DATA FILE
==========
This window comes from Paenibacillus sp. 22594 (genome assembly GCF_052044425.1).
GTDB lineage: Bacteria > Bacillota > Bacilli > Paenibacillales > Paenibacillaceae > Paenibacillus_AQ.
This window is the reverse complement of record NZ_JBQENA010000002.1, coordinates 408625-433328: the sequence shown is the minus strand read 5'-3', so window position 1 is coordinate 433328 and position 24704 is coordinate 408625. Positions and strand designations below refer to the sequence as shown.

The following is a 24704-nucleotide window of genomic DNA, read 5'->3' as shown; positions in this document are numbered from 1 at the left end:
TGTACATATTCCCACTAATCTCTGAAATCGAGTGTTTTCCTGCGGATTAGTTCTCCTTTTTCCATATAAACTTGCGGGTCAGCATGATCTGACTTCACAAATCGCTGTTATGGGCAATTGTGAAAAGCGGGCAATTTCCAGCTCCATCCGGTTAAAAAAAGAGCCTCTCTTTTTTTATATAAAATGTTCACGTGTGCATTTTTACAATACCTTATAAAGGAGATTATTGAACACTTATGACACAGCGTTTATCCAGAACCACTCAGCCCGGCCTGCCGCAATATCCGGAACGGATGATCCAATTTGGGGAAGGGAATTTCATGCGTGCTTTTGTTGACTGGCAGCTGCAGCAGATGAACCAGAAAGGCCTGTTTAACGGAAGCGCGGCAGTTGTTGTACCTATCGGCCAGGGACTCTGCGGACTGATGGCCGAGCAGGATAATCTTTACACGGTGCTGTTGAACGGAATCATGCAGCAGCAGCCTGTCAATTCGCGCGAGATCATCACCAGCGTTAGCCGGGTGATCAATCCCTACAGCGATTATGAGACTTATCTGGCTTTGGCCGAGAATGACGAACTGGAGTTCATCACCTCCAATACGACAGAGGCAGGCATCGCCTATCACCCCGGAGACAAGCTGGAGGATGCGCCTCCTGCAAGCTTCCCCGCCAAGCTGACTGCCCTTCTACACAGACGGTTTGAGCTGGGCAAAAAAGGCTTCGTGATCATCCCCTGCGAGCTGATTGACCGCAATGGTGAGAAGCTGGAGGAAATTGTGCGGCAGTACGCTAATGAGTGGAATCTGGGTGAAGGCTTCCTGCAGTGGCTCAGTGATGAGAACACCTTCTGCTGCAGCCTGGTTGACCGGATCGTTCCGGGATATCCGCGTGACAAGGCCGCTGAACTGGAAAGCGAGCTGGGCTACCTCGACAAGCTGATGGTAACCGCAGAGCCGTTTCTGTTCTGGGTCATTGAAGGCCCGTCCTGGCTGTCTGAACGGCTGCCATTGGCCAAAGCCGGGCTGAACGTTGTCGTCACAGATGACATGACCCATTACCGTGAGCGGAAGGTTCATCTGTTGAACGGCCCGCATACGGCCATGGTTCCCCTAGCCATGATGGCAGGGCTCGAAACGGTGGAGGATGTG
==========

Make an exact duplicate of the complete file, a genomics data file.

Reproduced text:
This window comes from Paenibacillus sp. 22594 (genome assembly GCF_052044425.1).
GTDB lineage: Bacteria > Bacillota > Bacilli > Paenibacillales > Paenibacillaceae > Paenibacillus_AQ.
This window is the reverse complement of record NZ_JBQENA010000002.1, coordinates 408625-433328: the sequence shown is the minus strand read 5'-3', so window position 1 is coordinate 433328 and position 24704 is coordinate 408625. Positions and strand designations below refer to the sequence as shown.

The following is a 24704-nucleotide window of genomic DNA, read 5'->3' as shown; positions in this document are numbered from 1 at the left end:
TGTACATATTCCCACTAATCTCTGAAATCGAGTGTTTTCCTGCGGATTAGTTCTCCTTTTTCCATATAAACTTGCGGGTCAGCATGATCTGACTTCACAAATCGCTGTTATGGGCAATTGTGAAAAGCGGGCAATTTCCAGCTCCATCCGGTTAAAAAAAGAGCCTCTCTTTTTTTATATAAAATGTTCACGTGTGCATTTTTACAATACCTTATAAAGGAGATTATTGAACACTTATGACACAGCGTTTATCCAGAACCACTCAGCCCGGCCTGCCGCAATATCCGGAACGGATGATCCAATTTGGGGAAGGGAATTTCATGCGTGCTTTTGTTGACTGGCAGCTGCAGCAGATGAACCAGAAAGGCCTGTTTAACGGAAGCGCGGCAGTTGTTGTACCTATCGGCCAGGGACTCTGCGGACTGATGGCCGAGCAGGATAATCTTTACACGGTGCTGTTGAACGGAATCATGCAGCAGCAGCCTGTCAATTCGCGCGAGATCATCACCAGCGTTAGCCGGGTGATCAATCCCTACAGCGATTATGAGACTTATCTGGCTTTGGCCGAGAATGACGAACTGGAGTTCATCACCTCCAATACGACAGAGGCAGGCATCGCCTATCACCCCGGAGACAAGCTGGAGGATGCGCCTCCTGCAAGCTTCCCCGCCAAGCTGACTGCCCTTCTACACAGACGGTTTGAGCTGGGCAAAAAAGGCTTCGTGATCATCCCCTGCGAGCTGATTGACCGCAATGGTGAGAAGCTGGAGGAAATTGTGCGGCAGTACGCTAATGAGTGGAATCTGGGTGAAGGCTTCCTGCAGTGGCTCAGTGATGAGAACACCTTCTGCTGCAGCCTGGTTGACCGGATCGTTCCGGGATATCCGCGTGACAAGGCCGCTGAACTGGAAAGCGAGCTGGGCTACCTCGACAAGCTGATGGTAACCGCAGAGCCGTTTCTGTTCTGGGTCATTGAAGGCCCGTCCTGGCTGTCTGAACGGCTGCCATTGGCCAAAGCCGGGCTGAACGTTGTCGTCACAGATGACATGACCCATTACCGTGAGCGGAAGGTTCATCTGTTGAACGGCCCGCATACGGCCATGGTTCCCCTAGCCATGATGGCAGGGCTCGAAACGGTGGAGGATGTG